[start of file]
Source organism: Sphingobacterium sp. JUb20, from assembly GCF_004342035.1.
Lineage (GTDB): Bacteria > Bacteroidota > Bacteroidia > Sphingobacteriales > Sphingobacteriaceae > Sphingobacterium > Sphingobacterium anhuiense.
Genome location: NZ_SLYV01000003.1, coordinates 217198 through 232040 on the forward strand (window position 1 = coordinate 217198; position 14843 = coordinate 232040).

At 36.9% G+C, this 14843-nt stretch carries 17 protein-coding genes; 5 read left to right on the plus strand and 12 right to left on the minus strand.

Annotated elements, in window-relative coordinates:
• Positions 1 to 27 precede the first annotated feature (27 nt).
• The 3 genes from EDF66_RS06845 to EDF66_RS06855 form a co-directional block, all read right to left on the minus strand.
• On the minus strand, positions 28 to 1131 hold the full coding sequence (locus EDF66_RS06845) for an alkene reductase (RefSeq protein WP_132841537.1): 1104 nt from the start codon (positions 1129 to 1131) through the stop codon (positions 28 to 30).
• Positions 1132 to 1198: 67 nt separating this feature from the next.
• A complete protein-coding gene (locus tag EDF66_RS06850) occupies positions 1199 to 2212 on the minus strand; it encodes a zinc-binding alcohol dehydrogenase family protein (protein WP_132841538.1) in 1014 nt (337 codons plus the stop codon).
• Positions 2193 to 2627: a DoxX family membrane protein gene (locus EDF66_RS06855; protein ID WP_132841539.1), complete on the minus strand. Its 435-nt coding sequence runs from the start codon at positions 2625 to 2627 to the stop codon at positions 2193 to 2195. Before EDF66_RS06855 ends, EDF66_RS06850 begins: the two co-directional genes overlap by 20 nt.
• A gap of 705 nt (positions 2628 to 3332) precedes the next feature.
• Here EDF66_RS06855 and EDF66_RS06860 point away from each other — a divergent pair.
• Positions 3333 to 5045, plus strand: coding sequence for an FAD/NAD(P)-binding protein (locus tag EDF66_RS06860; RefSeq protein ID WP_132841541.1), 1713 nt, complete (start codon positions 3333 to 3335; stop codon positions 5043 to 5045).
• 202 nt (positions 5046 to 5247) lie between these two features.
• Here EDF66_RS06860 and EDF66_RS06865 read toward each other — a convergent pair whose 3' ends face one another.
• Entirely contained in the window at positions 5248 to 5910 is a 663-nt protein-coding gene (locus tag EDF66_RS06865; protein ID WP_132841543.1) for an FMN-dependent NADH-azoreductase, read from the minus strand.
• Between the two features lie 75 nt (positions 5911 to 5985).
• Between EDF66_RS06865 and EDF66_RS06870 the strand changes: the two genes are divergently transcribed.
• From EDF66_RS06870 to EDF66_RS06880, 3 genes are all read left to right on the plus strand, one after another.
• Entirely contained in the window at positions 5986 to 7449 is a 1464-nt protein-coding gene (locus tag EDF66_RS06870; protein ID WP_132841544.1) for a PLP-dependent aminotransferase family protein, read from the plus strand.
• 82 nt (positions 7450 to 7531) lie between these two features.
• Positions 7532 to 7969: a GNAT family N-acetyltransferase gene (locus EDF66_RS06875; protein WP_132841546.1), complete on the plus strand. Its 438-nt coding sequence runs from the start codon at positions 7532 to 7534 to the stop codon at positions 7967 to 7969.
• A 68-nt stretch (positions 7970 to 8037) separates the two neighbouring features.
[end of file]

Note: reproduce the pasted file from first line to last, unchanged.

Source organism: Sphingobacterium sp. JUb20, from assembly GCF_004342035.1.
Lineage (GTDB): Bacteria > Bacteroidota > Bacteroidia > Sphingobacteriales > Sphingobacteriaceae > Sphingobacterium > Sphingobacterium anhuiense.
Genome location: NZ_SLYV01000003.1, coordinates 217198 through 232040 on the forward strand (window position 1 = coordinate 217198; position 14843 = coordinate 232040).

At 36.9% G+C, this 14843-nt stretch carries 17 protein-coding genes; 5 read left to right on the plus strand and 12 right to left on the minus strand.

Annotated elements, in window-relative coordinates:
• Positions 1 to 27 precede the first annotated feature (27 nt).
• The 3 genes from EDF66_RS06845 to EDF66_RS06855 form a co-directional block, all read right to left on the minus strand.
• On the minus strand, positions 28 to 1131 hold the full coding sequence (locus EDF66_RS06845) for an alkene reductase (RefSeq protein WP_132841537.1): 1104 nt from the start codon (positions 1129 to 1131) through the stop codon (positions 28 to 30).
• Positions 1132 to 1198: 67 nt separating this feature from the next.
• A complete protein-coding gene (locus tag EDF66_RS06850) occupies positions 1199 to 2212 on the minus strand; it encodes a zinc-binding alcohol dehydrogenase family protein (protein WP_132841538.1) in 1014 nt (337 codons plus the stop codon).
• Positions 2193 to 2627: a DoxX family membrane protein gene (locus EDF66_RS06855; protein ID WP_132841539.1), complete on the minus strand. Its 435-nt coding sequence runs from the start codon at positions 2625 to 2627 to the stop codon at positions 2193 to 2195. Before EDF66_RS06855 ends, EDF66_RS06850 begins: the two co-directional genes overlap by 20 nt.
• A gap of 705 nt (positions 2628 to 3332) precedes the next feature.
• Here EDF66_RS06855 and EDF66_RS06860 point away from each other — a divergent pair.
• Positions 3333 to 5045, plus strand: coding sequence for an FAD/NAD(P)-binding protein (locus tag EDF66_RS06860; RefSeq protein ID WP_132841541.1), 1713 nt, complete (start codon positions 3333 to 3335; stop codon positions 5043 to 5045).
• 202 nt (positions 5046 to 5247) lie between these two features.
• Here EDF66_RS06860 and EDF66_RS06865 read toward each other — a convergent pair whose 3' ends face one another.
• Entirely contained in the window at positions 5248 to 5910 is a 663-nt protein-coding gene (locus tag EDF66_RS06865; protein ID WP_132841543.1) for an FMN-dependent NADH-azoreductase, read from the minus strand.
• Between the two features lie 75 nt (positions 5911 to 5985).
• Between EDF66_RS06865 and EDF66_RS06870 the strand changes: the two genes are divergently transcribed.
• From EDF66_RS06870 to EDF66_RS06880, 3 genes are all read left to right on the plus strand, one after another.
• Entirely contained in the window at positions 5986 to 7449 is a 1464-nt protein-coding gene (locus tag EDF66_RS06870; protein ID WP_132841544.1) for a PLP-dependent aminotransferase family protein, read from the plus strand.
• 82 nt (positions 7450 to 7531) lie between these two features.
• Positions 7532 to 7969: a GNAT family N-acetyltransferase gene (locus EDF66_RS06875; protein WP_132841546.1), complete on the plus strand. Its 438-nt coding sequence runs from the start codon at positions 7532 to 7534 to the stop codon at positions 7967 to 7969.
• A 68-nt stretch (positions 7970 to 8037) separates the two neighbouring features.